The case is one involving dismissal and severance payment. This is not some high-flown case with wealthy and high-profile litigants, but one which demonstrates the perpetual failure of our judiciary to deliver justice to an ordinary Bajan.
The plaintiff, James Eastmond, had worked for Rayside Concrete Works for 15 years and he had been dismissed over 20 years before the decision of the Court of Appeal was handed down. A twenty year search for justice. The case was in the system (either before the Severance Payments Tribunal or the High Court) for about 11 years, before coming to the Court of Appeal.
Prime Minister Fruendel Stuart
BU has come into possession of a list of outstanding decisions before the Barbados courts as at November 2012. It is a daunting list that in any other jurisdiction other than Barbados, would mandate that the delinquent judges be censored and their resignations demanded forthwith.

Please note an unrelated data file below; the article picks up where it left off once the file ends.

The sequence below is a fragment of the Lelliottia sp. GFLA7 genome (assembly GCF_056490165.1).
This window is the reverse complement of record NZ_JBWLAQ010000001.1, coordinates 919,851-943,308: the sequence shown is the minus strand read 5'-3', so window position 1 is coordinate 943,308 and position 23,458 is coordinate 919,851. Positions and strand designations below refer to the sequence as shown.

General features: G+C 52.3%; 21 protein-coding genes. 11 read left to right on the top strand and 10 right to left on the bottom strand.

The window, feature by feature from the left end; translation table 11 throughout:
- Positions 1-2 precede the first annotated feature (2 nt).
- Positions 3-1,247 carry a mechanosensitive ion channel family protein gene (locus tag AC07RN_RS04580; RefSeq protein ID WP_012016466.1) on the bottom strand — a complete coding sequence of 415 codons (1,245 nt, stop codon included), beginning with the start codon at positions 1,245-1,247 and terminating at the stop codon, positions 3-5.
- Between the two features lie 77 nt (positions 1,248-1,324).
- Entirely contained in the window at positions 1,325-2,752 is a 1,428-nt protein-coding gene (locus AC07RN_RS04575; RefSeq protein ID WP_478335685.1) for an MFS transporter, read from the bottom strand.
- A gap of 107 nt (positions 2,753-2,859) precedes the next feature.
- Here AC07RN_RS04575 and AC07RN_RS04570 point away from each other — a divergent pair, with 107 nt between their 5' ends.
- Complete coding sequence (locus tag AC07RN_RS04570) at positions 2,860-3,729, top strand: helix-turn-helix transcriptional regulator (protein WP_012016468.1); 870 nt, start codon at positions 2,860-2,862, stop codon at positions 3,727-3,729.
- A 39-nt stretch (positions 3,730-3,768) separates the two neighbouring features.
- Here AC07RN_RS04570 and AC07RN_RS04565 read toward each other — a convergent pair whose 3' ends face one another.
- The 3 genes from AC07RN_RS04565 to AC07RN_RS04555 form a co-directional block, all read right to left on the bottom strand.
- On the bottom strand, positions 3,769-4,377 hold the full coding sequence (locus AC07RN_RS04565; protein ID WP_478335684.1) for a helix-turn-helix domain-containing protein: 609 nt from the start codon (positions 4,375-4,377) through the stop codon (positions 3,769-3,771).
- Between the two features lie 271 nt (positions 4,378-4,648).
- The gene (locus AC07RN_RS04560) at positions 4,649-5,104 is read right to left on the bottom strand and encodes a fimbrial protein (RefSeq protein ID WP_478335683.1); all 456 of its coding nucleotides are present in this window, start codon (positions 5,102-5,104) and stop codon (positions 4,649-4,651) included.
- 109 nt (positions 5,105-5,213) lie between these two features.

BU makes one caveat on behalf of Mr Justice Randall Worrell who is in an unenviable position not of his making. Former Chief Justice David Simmons invited Justice Worrell – a highly successful criminal counsel – on to the bench specifically to try criminal matters and therefore speed up the process of the courts, lessen remand periods etc. Once installed on the Bench, however, the Registrar persisted in scheduling civil matters, some of them extremely complex, before Justice Worrell. While at the same time, ensuring that he could not do justice to the civil matters by constantly involving him in assizes for which he had been brought on to the bench in the first place. Justice Worrell must now find the time to write his decisions in civil matters, as well as to complete part-heard matters that have commenced hearing before him, as mandated by the Administration of Justice Act Cap 109b of our laws. This is the main reason that BU has not gone after Justice Worrell for delinquency. However in the final analysis, Justice Worrell, whatever excuses can be posited on his behalf will ultimately find himself joined in actions under the Constitution brought by litigants against the Attorney General for breach of the constitutional rights through delay. BU is well aware that there are a number of such actions for delay…but predictably these actions for delay are themselves egregiously delayed by the incompetence and corruption of the Registrar and the Registry.